Ninety-eight species of birds and mammals on national park lands have been identified as threatened or endangered. The impacts on these species from aircraft noise are largely undocumented. Some of the species became threatened or endangered because of loss of habitat. Further relocation necessary because of noise disturbance might not be possible for these species (National Park Service, 1994).
Studies are needed to determine the long term effects of noise disturbance. Long-term studies have been difficult because of the effort required and the complexity of the variables affecting animal survivorship (National Park Service, 1994).
Many important studies on wildlife can be found on our website. They include:
List of References
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LIST OF REFERENCES
Bondello, M.C., 1976. The effects of high-intensity motorcycle sounds on the acoustical sensitivity of the desert iguana, Dipsosaurus dorsalis. M.A. Thesis. California State University, Fullerton. 37 pp.
Bondello, M.C. and B.H. Brattstrom, 1979. The experimental effects of off-road vehicle sounds on three species of desert invertebrates. Report to the Bureau of Land Management. 61 pp.
Bunnell, F. L., Dunbar, D., Koza, L. and G. Ryder, 1981. Effects of disturbance on the productivity and numbers of white pelicans in British Colombia - observations and models. Colonial Waterbirds 4:2-11.
Fletcher, J.L., 1980. Effects of noise on wildlife: a review of relevant literature 1971-1978. Pages 611-620 in J.V. Tobias, G. Jansen, and W.D. Ward, eds. Proceedings of the Third International Congress on Noise as a Public Health Problem. Am. Speech-Language-Hearing Assoc., Rockville, MD.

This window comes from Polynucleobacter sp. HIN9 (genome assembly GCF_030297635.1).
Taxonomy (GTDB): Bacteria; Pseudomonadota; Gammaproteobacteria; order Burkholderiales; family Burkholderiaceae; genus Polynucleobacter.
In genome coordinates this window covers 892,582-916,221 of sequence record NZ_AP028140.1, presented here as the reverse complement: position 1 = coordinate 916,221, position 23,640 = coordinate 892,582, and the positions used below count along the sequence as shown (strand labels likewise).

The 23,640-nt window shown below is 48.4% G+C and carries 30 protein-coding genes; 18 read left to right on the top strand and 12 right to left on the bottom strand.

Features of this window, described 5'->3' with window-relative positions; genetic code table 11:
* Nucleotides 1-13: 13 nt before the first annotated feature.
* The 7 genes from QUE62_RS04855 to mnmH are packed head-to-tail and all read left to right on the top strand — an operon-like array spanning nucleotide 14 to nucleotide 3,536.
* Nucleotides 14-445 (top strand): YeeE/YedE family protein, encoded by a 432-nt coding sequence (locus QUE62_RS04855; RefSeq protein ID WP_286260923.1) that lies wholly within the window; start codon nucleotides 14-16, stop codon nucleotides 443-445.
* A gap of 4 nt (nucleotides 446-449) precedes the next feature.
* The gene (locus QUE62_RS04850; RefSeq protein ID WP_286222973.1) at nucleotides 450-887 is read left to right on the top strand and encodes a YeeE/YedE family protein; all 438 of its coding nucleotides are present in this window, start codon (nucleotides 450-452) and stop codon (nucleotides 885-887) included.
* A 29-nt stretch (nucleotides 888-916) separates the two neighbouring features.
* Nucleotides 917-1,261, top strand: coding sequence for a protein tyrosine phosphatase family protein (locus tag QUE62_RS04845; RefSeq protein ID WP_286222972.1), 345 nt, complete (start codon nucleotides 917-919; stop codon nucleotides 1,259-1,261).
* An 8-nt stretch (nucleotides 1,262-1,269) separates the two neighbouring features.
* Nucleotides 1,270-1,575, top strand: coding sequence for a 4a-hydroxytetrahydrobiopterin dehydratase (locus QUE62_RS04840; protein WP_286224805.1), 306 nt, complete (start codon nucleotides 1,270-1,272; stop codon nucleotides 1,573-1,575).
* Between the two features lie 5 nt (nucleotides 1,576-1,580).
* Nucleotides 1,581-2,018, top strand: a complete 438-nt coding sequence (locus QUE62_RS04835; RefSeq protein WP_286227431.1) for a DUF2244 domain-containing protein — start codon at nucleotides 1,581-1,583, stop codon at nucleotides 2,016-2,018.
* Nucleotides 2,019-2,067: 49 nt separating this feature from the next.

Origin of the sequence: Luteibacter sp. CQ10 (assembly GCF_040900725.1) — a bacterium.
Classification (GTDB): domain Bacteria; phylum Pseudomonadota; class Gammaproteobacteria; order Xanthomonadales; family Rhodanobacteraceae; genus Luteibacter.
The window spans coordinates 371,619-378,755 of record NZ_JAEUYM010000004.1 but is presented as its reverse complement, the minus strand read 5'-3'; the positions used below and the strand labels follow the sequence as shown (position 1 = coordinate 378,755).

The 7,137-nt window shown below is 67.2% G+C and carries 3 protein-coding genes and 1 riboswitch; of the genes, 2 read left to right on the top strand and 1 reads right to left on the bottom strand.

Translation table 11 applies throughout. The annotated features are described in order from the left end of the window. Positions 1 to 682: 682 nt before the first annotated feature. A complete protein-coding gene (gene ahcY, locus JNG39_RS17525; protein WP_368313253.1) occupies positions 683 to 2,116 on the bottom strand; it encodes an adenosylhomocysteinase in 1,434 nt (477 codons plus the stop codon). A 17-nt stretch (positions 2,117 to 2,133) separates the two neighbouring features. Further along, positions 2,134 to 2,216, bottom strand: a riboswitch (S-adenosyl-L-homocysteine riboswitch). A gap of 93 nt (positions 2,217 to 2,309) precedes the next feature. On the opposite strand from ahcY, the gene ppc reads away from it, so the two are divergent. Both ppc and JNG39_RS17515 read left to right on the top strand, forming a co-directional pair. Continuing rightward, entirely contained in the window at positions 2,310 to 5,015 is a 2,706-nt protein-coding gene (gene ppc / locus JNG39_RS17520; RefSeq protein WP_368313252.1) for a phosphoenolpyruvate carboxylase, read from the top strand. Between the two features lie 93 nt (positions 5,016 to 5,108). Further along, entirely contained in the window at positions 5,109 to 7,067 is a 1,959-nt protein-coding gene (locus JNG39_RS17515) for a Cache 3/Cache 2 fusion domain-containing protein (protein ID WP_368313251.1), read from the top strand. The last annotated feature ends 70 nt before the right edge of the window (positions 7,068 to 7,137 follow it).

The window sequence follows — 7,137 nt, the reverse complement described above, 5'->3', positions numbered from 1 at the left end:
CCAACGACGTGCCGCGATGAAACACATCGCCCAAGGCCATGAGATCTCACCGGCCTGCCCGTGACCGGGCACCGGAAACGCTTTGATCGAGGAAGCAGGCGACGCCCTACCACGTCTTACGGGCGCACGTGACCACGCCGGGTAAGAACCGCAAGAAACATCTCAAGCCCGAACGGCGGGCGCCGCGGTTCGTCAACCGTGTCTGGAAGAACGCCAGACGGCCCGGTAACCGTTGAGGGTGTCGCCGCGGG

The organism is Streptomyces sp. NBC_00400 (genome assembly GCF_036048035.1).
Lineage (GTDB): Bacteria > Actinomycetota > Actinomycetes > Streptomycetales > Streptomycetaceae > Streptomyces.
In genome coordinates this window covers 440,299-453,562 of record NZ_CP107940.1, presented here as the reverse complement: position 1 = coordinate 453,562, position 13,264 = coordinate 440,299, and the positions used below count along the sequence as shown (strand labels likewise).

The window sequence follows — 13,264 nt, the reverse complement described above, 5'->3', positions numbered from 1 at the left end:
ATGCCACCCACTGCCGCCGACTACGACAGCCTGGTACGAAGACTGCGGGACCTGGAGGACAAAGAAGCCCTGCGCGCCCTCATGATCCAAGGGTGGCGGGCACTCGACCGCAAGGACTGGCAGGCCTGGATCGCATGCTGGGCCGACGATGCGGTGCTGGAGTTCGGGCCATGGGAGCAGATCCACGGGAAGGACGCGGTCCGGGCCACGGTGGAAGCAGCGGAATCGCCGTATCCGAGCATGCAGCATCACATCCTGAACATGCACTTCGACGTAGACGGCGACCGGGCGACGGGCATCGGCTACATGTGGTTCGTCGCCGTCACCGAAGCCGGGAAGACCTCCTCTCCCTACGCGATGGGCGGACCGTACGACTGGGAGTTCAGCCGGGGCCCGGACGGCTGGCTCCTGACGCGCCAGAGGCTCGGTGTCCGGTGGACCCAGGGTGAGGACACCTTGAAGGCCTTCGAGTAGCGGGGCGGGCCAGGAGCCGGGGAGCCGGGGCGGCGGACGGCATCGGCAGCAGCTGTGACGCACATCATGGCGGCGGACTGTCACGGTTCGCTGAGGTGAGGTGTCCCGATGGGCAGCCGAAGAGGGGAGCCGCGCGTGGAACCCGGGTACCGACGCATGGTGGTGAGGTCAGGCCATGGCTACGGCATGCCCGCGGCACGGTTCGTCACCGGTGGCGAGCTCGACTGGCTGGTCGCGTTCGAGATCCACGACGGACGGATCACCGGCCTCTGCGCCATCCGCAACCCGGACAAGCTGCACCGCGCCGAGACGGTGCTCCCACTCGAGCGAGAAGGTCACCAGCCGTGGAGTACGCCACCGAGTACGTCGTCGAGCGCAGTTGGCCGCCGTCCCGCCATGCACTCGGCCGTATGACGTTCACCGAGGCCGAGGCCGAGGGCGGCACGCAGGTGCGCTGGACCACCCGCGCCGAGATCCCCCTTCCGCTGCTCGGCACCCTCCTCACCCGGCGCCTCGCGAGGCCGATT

Fletcher, J.L., 1990. Review of noise and terrestrial species: 1983-1988. pp. 181-188 in: B. Berglund and T. Lindvall, eds. Noise as a Public Health Problem Vol. 5: New Advances in Noise Research Part II. Swedish Council for Building Research, Stockholm.
Gladwin, D.N., Asherin, D.A and K.M. Manci, 1987. Effects of aircraft noise and sonic booms on fish and wildlife: Results of a survey of U.S. Fish and Wildlife Service endangered species and ecological services field offices, refuges, hatcheries, and research centers. NERC-88/30. USFWS, National Ecology Research Center, Fort Collins, CO. 24 pp.
Harrington F.H.and A.M.Veitch, 1992. Calving success of woodland caribou exposed to low-level jet fighter overflights. Arctic 45:213-218.
Manci, K.M., Gladwin, D.N., Villella, R. and M.G. Cavendish, 1988. Effects of aircraft noise and sonic booms on domestic animals and wildlife: A literature synthesis. U.S. Fish and Wildlife Service. National Ecology Research Center, Ft. Collins, CO NERC-88/29. 88 pp.
Miller, F.L. and E. Broughton, 1974. Calf mortality on the calving grounds of Kaminuriak caribou during 1970. Canadian Wildlife Service Report Series No. 26, Information Canada, Ottawa.
National Park Service, 1994. Report to Congress, Report on effects of aircraft overflights on the National Park System.